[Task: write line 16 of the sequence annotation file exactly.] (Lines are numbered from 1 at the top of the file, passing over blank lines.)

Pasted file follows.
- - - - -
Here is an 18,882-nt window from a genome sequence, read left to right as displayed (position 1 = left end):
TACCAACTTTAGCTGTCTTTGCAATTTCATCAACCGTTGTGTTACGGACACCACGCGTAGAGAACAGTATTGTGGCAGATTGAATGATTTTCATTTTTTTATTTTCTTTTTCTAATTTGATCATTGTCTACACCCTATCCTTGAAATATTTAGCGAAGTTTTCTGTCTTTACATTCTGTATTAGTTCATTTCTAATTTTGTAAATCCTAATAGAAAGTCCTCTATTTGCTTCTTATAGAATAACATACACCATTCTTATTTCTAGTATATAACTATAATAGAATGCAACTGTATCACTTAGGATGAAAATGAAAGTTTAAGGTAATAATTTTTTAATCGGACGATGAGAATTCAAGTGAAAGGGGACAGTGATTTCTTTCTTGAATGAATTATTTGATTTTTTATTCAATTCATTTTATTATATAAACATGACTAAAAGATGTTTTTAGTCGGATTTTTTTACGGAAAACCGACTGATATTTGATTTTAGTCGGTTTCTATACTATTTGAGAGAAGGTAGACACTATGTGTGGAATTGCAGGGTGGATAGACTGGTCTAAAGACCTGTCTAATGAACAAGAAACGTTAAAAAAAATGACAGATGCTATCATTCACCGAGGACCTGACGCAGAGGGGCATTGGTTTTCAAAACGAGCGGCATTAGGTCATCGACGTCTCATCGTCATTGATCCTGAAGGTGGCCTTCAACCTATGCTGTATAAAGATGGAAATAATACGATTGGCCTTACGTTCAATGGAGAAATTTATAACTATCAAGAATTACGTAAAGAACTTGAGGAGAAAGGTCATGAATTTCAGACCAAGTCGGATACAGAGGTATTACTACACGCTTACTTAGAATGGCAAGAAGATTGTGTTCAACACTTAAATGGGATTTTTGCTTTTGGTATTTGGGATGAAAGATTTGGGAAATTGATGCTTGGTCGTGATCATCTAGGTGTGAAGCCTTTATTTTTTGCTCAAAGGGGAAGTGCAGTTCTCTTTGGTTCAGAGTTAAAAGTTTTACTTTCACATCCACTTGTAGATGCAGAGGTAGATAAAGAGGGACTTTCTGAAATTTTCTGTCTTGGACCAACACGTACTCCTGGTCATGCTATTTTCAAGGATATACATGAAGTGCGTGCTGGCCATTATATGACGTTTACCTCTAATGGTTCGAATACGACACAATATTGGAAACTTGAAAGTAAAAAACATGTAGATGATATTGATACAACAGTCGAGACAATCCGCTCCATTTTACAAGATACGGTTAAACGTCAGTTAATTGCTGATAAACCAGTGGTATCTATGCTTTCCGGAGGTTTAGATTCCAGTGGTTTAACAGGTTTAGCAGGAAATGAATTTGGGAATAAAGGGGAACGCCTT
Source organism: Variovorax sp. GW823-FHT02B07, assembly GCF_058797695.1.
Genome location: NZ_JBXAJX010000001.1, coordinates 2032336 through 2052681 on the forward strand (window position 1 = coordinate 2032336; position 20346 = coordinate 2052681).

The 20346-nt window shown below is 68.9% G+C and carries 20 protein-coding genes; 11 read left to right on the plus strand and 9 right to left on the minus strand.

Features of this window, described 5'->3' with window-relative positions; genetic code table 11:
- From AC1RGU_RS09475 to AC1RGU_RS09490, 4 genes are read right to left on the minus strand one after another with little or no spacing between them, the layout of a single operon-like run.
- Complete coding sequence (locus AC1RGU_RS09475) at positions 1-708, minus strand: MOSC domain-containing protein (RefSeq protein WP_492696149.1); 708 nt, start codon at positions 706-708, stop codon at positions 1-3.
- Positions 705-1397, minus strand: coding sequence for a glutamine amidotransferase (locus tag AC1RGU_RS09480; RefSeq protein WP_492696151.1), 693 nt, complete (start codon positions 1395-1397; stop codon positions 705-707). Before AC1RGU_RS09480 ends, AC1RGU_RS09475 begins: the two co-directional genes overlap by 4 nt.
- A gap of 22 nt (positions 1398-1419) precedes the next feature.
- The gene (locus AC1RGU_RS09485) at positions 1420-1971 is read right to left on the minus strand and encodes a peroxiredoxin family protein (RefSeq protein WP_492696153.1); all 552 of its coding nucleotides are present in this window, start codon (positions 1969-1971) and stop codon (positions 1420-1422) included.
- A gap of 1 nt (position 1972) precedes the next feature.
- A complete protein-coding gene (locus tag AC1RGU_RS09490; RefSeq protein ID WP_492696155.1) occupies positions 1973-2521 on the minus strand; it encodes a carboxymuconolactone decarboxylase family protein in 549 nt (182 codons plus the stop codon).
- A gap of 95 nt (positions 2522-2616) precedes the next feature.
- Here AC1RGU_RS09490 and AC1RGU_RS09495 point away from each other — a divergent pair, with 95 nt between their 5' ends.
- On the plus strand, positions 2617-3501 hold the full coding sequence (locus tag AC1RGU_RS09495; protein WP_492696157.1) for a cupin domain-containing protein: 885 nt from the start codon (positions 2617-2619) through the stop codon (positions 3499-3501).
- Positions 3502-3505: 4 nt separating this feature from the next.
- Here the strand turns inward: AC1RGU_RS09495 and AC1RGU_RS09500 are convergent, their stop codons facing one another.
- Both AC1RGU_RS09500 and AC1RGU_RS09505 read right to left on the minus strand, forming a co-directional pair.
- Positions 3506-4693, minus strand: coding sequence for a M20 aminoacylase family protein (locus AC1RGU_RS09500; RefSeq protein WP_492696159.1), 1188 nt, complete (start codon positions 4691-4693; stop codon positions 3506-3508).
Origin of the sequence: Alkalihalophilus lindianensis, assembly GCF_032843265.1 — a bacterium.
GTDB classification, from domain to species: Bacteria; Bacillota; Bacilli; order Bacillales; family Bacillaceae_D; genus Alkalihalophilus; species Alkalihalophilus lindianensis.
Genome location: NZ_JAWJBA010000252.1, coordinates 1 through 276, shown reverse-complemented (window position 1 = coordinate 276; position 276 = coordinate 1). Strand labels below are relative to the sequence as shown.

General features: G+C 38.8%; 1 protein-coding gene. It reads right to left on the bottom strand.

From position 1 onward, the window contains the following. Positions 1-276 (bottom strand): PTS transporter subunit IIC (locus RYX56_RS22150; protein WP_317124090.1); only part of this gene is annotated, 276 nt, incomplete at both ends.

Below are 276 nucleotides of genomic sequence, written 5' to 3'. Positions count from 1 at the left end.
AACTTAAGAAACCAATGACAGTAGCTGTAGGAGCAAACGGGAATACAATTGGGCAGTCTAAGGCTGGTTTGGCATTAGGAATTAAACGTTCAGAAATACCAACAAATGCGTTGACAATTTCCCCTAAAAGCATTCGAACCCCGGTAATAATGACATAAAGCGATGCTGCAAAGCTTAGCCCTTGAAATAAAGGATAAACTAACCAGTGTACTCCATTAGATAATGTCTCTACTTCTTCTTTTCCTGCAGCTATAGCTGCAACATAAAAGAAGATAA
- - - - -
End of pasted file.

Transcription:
- On the plus strand, positions 2617-3501 hold the full coding sequence (locus tag AC1RGU_RS09495; protein WP_492696157.1) for a cupin domain-containing protein: 885 nt from the start codon (positions 2617-2619) through the stop codon (positions 3499-3501).